White's Political Dictionary

By Wilbur W. White | Go to book overview

A

A.A.A. See AGRICULTURAL ADJUSTMENT ACT, AGRICULTURAL ADJUSTMENT AGENCY.

abate. To bring to an end, as nuisances; to reduce, as taxes.

ABC powers. The three major states of South America: Argentina, Brazil, and Chile. In 1914 the United States accepted them as mediators when trouble threatened with Mexico. The ABC Treaty of May, 1915 provided for arbitration of disputes and set up a permanent mediation commission. The powers functioned jointly the same year in mediating a dispute between Colombia and Peru.

abdicate. To give up formally (a high office, throne, authority, etc.); surrender (a power or function). Despotic sovereigns may give up their powers at any time, but not so with a limited monarchy: for instance, the consent of both Houses of Parliament is necessary before the throne of Great Britain can be lawfully abdicated. Some famous abdications: Nicholas II ( Russia) March 15, 1917; William II ( Germany) November 9, 1918; Charles I ( Austria-Hungary) November 12, 1918; Edward VIII ( England) December 10, 1936.

ability theory. The theory that taxes for the general purposes and benefits of government should be levied on the taxpayer according to his ability to pay. No single index is adequate. One hundred fifty years ago the general property tax was considered the best tax for this theory. The problem of measuring ability today is more complex, but the income tax is the outstanding effort to meet the problem. See BENEFIT THEORY.

abolitionist. One who favored the abolition of slavery.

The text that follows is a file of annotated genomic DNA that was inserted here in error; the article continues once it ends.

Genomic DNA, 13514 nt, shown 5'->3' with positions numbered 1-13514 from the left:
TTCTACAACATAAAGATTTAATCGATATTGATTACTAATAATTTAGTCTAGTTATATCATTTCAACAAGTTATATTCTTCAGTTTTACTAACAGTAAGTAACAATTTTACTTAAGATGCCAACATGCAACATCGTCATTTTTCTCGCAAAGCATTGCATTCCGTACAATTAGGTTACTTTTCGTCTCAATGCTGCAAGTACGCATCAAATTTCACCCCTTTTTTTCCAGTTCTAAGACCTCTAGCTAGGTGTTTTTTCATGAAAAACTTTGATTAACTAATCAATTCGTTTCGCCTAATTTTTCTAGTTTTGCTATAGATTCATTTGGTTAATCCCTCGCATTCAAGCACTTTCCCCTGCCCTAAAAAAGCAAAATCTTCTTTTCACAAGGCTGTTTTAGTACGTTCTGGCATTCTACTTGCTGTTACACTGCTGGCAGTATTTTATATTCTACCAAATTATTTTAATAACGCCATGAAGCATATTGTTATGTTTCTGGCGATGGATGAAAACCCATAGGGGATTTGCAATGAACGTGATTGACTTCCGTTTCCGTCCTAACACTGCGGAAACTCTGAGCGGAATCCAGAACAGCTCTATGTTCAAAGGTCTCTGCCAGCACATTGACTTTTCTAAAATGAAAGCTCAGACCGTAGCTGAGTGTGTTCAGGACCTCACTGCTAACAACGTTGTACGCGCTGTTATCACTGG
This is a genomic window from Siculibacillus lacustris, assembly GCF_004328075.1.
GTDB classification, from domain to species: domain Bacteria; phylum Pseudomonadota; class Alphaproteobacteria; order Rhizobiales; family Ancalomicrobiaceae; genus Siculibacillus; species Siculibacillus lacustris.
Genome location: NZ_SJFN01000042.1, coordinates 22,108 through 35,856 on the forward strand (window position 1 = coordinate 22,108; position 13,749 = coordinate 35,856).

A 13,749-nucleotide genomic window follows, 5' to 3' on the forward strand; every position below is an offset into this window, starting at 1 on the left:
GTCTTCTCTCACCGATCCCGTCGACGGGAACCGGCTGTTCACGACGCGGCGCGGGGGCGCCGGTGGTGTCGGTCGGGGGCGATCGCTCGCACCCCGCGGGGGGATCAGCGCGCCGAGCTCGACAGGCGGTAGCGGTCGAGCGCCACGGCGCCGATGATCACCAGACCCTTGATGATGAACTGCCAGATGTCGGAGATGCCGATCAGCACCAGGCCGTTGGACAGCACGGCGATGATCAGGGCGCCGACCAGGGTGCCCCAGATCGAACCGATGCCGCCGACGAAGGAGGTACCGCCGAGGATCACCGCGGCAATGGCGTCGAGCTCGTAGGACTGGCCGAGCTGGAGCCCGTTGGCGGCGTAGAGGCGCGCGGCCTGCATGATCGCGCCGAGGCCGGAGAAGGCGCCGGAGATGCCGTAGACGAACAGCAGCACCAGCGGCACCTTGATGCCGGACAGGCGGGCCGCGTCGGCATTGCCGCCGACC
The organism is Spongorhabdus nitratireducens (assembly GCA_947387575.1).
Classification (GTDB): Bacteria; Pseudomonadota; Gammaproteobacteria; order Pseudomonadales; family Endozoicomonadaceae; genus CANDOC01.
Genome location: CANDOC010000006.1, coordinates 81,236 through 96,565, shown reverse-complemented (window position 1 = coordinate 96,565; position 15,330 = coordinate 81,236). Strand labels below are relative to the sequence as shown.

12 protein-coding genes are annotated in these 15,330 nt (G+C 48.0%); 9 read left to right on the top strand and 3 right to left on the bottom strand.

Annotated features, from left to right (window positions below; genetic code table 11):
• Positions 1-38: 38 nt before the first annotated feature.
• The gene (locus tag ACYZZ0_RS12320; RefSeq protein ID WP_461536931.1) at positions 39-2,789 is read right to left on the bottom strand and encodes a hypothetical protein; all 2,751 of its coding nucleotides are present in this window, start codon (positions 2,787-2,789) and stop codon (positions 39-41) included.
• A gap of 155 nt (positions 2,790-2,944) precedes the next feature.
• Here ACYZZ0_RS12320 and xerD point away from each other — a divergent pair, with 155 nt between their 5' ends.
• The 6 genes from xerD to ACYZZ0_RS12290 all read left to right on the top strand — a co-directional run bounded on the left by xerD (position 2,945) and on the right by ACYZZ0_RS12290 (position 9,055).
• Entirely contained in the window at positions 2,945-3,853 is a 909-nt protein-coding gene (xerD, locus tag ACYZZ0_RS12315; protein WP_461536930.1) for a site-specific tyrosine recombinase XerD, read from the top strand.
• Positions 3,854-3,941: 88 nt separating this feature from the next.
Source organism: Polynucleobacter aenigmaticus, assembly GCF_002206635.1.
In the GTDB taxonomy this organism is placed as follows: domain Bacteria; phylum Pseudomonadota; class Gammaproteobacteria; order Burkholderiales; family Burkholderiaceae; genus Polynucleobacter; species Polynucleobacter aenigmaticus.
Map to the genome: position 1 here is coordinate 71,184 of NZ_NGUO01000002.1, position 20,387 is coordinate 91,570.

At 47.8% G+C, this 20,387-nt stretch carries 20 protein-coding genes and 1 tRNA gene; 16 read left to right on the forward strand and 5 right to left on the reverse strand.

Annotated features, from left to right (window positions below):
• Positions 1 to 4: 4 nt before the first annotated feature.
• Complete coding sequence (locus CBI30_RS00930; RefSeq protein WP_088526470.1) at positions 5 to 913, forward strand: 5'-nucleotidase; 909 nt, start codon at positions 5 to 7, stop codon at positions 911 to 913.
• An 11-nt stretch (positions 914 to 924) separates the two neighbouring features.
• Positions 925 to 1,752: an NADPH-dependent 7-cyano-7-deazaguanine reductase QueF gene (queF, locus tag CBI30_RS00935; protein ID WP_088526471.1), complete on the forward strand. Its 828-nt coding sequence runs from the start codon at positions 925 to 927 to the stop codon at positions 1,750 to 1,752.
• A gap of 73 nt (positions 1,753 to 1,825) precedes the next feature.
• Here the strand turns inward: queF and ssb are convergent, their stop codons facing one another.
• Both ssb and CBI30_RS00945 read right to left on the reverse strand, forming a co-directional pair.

abrogate. To void or bring to an end, as treaties or contracts.

absent or absentee voting. Process of securing ballots and voting, usually considerably in advance, by a person who will not be able to vote in his own voting district on election day.

ABSIE. An abbreviation for the American Broadcasting Station in Europe, an American station set up in England which opened April 30, 1944 for sending propaganda in the form chiefly of news, comment, directions to the underground and instructions from Allied military commanders to the people of western continental Europe. It was a strong and complete station, transmitting its material in English, French, German, Norwegian, Danish and Dutch.

absolute majority. More than half the membership of a voting body. Sometimes such a majority is required to pass a measure although not all of the members may have voted.

absolute monarchy. A kingdom in which the king holds complete power.

absolutism. 1. The political doctrine that the rights and powers of the ruler

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White's Political Dictionary
Table of contents

Table of contents

  • Title Page 3
  • Preface 5
  • A 9
  • C 46
  • D 83
  • G 121
  • H 130
  • K 152
  • L 161
  • M 175
  • N 191
  • O 203
  • Q 236
  • R 238
  • T 252
  • U 297
  • W. 305
  • X - Y 321
  • Z 322
  • Appendix I Charter of the United Nations 325
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